artificial feeding-Terri Schiavo - page 12

I posted this here becaue I think this subject is something that we as nurses deal with on a regular basis.....Many many people state that they have a big problem with the feeding being stopped... Read More

  1. by   angieRN
    I am amazed at the comments with seeminly no concrete evidence to back them up. I am a hospice nurse and realize that this is a complex case and emotional for all parties involved. It seems a lot of comments are being made from personal beliefs rather than looking at best practice from a nursing standpoint. I do not feel the need to state my position on this case, but found a link that may be of some interest. It gives a little insight into the philosophy of hospice/palliative care regarding this issue. Artificial hydration/feeding, I suspect, will always be a very emotionally-bound issue no matter how much evidence is out there due to our cultural/religious beliefs.
    http://www.aahpm.org/education/arthy.pdf
    Angie
  2. by   Kyriaka
    Well, the latest today is that the husband kicked the family out, removed the tube...then his girlfriend gave a press conference!! The girlfriend. Not the husband.

    Talk about weird.
  3. by   Kyriaka
    Quote from icyounurse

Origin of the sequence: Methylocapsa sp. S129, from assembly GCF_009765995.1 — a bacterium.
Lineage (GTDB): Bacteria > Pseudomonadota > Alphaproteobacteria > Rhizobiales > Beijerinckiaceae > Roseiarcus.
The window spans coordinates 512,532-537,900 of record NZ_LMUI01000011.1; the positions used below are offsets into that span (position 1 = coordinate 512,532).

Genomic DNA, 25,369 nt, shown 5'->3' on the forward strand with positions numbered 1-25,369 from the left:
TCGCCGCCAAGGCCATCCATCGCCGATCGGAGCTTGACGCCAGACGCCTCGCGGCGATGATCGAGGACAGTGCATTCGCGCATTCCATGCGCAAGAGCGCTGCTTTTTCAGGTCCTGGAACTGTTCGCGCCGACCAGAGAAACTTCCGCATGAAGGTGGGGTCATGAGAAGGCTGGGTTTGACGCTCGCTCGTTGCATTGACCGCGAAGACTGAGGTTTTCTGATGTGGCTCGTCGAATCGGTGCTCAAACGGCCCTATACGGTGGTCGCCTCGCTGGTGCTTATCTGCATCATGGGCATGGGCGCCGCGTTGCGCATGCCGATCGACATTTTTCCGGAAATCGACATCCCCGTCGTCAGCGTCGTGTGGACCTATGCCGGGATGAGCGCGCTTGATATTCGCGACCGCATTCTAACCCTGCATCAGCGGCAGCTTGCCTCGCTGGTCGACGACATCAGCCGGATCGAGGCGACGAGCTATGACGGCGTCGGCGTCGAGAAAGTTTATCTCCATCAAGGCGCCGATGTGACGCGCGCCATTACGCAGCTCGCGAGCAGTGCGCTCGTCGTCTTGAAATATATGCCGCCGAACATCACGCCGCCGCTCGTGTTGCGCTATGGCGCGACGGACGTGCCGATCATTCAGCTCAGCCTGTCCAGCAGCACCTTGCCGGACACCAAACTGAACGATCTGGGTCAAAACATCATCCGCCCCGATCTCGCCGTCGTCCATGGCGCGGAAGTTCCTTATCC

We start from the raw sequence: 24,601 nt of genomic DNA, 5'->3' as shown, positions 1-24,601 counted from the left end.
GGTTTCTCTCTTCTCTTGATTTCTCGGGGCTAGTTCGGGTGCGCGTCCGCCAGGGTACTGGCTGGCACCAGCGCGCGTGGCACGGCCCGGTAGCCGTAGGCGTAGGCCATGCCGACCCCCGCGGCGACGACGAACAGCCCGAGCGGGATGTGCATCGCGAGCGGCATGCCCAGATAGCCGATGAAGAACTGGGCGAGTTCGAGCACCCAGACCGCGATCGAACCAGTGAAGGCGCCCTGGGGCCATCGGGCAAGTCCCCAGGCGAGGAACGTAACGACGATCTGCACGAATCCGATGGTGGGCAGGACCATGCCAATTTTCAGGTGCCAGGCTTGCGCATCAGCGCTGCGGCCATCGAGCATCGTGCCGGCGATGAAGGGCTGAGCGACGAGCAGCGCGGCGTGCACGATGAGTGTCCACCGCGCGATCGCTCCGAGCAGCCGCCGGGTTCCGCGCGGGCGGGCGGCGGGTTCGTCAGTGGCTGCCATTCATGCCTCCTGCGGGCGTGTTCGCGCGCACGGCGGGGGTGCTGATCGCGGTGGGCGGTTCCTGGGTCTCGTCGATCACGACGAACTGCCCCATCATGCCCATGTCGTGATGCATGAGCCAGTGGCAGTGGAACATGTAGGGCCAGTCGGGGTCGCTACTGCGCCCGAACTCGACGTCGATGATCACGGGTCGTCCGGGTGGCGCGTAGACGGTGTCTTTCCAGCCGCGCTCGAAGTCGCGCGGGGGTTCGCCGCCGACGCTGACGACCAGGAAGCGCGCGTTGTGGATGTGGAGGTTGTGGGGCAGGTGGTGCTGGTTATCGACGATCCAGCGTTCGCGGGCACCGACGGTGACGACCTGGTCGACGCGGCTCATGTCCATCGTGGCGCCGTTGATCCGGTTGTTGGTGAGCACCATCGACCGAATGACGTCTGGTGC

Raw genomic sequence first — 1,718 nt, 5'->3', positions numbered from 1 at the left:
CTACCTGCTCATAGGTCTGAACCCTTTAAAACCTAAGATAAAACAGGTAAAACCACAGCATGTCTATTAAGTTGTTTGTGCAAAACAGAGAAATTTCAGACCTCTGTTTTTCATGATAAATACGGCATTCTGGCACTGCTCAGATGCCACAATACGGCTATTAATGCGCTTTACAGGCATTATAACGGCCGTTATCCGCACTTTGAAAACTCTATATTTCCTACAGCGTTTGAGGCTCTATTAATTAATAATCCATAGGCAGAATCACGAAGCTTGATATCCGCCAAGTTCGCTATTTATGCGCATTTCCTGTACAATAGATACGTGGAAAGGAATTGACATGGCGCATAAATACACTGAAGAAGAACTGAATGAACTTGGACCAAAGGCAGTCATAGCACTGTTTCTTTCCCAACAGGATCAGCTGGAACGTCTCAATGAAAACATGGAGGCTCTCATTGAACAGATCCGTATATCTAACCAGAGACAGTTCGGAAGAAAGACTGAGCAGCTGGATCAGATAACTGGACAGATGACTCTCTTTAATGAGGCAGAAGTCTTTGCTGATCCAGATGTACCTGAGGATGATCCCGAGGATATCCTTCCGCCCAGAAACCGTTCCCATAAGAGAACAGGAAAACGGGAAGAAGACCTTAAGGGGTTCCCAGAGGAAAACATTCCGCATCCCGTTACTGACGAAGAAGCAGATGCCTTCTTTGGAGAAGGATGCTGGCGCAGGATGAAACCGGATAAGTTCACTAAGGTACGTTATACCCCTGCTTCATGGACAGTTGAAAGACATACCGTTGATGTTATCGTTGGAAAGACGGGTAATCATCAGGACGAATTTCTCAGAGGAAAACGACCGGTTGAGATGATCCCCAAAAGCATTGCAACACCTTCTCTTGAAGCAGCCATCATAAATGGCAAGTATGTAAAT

she only has use of her brain stem. that is why she can breathe. you see your brain stem contols breathing and blinking and other VERY basic life functions. terri has lost cognitive neurological functions, which are controlled by the upper part of the brain. basically, she cannot form words, thoughts or purposefully coordinate movements. this is called living in a persistive vegatative state. there is no evidence of anybody ever regaining brain function after brain death[the upper brain is what i mean, i know she still has a brain stem] she will never think or speak or feel pain again. I hardly think that breathing and blinking constitutes living or quality of life. I have never met anybody who wants to breathe and blink while family members suffer emotionally for years and years and tons of money and time are spent keeping you alive so you can poop on yourself, be covered in bed sores, be repositioned, have desitin smeared on you, be contracted and never do anything but breathe and blink. make involuntary movements. i cannot understand why anyone fights to keep somebody in a state of limbo. it is not natural. it seems to me that if you cannot feel pain because that part of your brain is dead, starving would not hurt. just common sense. i think she will be in a better place with no glucerna, desitin, diapers, diahrrea[tube feeding can cause HORRIBLE diahrrea] and other unpleasant realities. just give the woman some peace.